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Date: Wed, 30 Aug 2017 00:14:03 -0700
From: Christoph Hellwig <hch@...radead.org>
To: Dave Chinner <david@...morbit.com>
Cc: Christoph Hellwig <hch@...radead.org>,
	Kees Cook <keescook@...omium.org>, linux-kernel@...r.kernel.org,
	David Windsor <dave@...lcore.net>,
	"Darrick J. Wong" <darrick.wong@...cle.com>,
	linux-xfs@...r.kernel.org, linux-mm@...ck.org,
	kernel-hardening@...ts.openwall.com
Subject: Re: [PATCH v2 15/30] xfs: Define usercopy region in xfs_inode slab
 cache

On Wed, Aug 30, 2017 at 07:51:57AM +1000, Dave Chinner wrote:
> Right, I've looked at btrees, too, but it's more complex than just
> using an rbtree. I originally looked at using Peter Z's old
> RCU-aware btree code, but it doesn't hold data in the tree leaves.
> So that needed significant modification to make work without a
> memory alloc per extent and that didn't work with original aim of
> RCU-safe extent lookups.  I also looked at that "generic" btree
> stuff that came from logfs, and after a little while ran away
> screaming.

I started with the latter, but it's not really looking like it any more:
there nodes are formatted as a series of u64s instead of all the
long magic, and the data is stored inline - in fact I use a cute
trick to keep the size down, derived from our "compressed" on disk
extent format:

Key:

 +-------+----------------------------+
 | 00:51 | all 52 bits of startoff    |
 | 52:63 | low 12 bits of startblock  |
 +-------+----------------------------+

Value

 +-------+----------------------------+
 | 00:20 | all 21 bits of length      |
 |    21 | unwritten extent bit       |
 | 22:63 | high 42 bits of startblock |
 +-------+----------------------------+

So we only need a 64-bit key and a 64-bit value by abusing parts
of the key to store bits of the startblock.

For non-leaf nodes we iterate through the keys only, never touching
the cache lines for the value.  For the leaf nodes we have to touch
the value anyway because we have to do a range lookup to find the
exact record.

This works fine so far in an isolated simulator, and now I'm ammending
it to be a b+tree with pointers to the previous and next node so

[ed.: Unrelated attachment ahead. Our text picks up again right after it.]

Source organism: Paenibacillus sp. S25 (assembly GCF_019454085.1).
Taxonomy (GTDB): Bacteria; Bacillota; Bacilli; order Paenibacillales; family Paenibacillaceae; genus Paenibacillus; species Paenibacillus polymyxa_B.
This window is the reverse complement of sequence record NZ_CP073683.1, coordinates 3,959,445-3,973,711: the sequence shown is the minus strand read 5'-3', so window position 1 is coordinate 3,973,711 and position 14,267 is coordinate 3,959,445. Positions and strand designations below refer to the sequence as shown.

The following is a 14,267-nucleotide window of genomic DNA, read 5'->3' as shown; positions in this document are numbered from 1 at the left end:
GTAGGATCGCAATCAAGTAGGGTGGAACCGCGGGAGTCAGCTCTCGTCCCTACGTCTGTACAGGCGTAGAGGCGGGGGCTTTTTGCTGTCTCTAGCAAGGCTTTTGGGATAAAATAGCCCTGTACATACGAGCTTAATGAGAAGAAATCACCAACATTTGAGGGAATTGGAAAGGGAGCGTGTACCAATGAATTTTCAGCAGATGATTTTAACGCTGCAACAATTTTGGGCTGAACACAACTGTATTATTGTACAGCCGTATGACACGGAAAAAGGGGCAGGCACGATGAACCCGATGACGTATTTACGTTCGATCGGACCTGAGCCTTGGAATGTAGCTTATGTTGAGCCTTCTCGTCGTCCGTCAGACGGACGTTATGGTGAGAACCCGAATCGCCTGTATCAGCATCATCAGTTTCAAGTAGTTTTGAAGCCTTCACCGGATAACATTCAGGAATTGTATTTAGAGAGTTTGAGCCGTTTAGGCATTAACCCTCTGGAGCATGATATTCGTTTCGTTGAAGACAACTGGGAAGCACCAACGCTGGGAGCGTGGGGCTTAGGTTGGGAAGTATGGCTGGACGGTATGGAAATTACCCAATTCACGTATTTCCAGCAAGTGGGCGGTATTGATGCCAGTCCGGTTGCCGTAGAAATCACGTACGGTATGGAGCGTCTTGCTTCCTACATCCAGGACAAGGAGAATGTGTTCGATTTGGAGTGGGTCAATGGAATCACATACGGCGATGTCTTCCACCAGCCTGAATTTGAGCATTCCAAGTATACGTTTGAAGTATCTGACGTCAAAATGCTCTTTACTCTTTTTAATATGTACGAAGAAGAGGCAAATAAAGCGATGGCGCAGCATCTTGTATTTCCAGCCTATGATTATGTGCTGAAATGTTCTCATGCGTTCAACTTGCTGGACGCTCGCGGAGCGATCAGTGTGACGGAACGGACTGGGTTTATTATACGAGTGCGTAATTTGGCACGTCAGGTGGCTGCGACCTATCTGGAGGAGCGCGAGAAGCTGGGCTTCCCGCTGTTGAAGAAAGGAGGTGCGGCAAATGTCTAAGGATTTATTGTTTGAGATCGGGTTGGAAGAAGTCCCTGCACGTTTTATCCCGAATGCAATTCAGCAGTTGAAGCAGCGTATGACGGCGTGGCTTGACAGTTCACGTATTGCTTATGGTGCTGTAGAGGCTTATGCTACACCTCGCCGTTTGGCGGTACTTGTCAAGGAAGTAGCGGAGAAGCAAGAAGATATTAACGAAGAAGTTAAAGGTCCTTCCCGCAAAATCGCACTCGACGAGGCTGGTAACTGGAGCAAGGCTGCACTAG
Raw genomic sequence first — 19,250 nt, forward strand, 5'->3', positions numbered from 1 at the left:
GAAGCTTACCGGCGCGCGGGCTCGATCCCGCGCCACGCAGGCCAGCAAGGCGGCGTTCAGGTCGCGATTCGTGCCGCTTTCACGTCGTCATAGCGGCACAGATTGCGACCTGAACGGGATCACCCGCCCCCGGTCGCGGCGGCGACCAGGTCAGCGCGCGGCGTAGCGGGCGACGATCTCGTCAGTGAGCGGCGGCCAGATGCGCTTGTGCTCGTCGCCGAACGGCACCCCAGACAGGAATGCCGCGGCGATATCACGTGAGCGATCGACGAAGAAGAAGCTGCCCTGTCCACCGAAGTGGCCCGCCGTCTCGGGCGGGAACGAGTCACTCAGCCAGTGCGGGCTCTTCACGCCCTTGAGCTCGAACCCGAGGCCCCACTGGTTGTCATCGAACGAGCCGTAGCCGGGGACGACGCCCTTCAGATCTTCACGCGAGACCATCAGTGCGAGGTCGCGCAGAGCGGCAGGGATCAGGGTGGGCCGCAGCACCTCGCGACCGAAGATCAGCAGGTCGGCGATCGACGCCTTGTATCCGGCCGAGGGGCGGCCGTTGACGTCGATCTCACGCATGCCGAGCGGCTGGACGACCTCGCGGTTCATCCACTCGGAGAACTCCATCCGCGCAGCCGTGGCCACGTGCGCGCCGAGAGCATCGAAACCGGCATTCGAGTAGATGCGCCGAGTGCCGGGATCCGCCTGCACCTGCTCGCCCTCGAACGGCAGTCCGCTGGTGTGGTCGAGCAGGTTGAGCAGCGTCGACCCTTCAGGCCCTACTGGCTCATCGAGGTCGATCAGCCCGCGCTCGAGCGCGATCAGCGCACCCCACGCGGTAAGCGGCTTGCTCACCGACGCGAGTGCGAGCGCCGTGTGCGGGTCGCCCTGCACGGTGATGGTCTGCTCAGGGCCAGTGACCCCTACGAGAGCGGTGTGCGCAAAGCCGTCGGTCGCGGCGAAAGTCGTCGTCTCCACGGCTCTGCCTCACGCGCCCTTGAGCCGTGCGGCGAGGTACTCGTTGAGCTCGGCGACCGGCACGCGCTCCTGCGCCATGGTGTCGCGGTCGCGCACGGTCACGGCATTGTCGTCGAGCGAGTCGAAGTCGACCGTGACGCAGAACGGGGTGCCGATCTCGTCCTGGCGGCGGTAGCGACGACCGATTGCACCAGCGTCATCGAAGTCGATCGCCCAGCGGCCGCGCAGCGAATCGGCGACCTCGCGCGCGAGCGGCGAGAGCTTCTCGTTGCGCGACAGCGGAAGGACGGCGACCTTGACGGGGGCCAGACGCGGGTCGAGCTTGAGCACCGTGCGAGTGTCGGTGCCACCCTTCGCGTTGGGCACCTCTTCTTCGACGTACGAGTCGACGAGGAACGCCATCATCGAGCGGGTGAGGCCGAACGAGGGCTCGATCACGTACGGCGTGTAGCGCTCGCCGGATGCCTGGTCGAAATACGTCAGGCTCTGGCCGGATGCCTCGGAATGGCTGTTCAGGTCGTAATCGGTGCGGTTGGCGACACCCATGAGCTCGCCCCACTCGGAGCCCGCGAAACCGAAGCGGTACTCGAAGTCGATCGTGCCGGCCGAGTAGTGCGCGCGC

that we can nicely implement our extent iterators instead of doing
full lookups.

> The sticking point, IMO, is the extent array index based lookups in
> all the bmbt code.  I've been looking at converting all that to use
> offset based lookups and a cursor w/ lookup/inc/dec/insert/delete
> ioperations wrapping xfs_iext_lookup_ext() and friends. This means
> the modifications are pretty much identical to the on-disk extent
> btree, so they can be abstracted out into a single extent update
> interface for both trees.  Have you planned/done any cleanup/changes
> with this code?

I've done various cleanups, but I've not yet consolidated the two.
Basically step one at the moment is to move everyone to
xfs_iext_lookup_extent + xfs_iext_get_extent that removes all the
bad intrusion.

Once we move to the actual b+trees the extnum_t cursor will be replaced
with a real cursor structure that contains a pointer to the current
b+tree leaf node, and an index inside that, which will allows us very
efficient iteration.  The xfs_iext_get_extent calls will be replaced
with more specific xfs_iext_prev_extent, xfs_iext_next_extent calls
that include the now slightly more complex cursor decrement, increment
as well as a new xfs_iext_last_extent helper for the last extent
that we need in a few places.

insert/delete remain very similar to what they do right now, they'll
get a different cursor type, and the manual xfs_iext_add calls will
go away.  The new xfs_iext_update_extent helper I posted to the list
yesterday will become a bit more complex, as changing the startoff
will have to be propagated up the tree.

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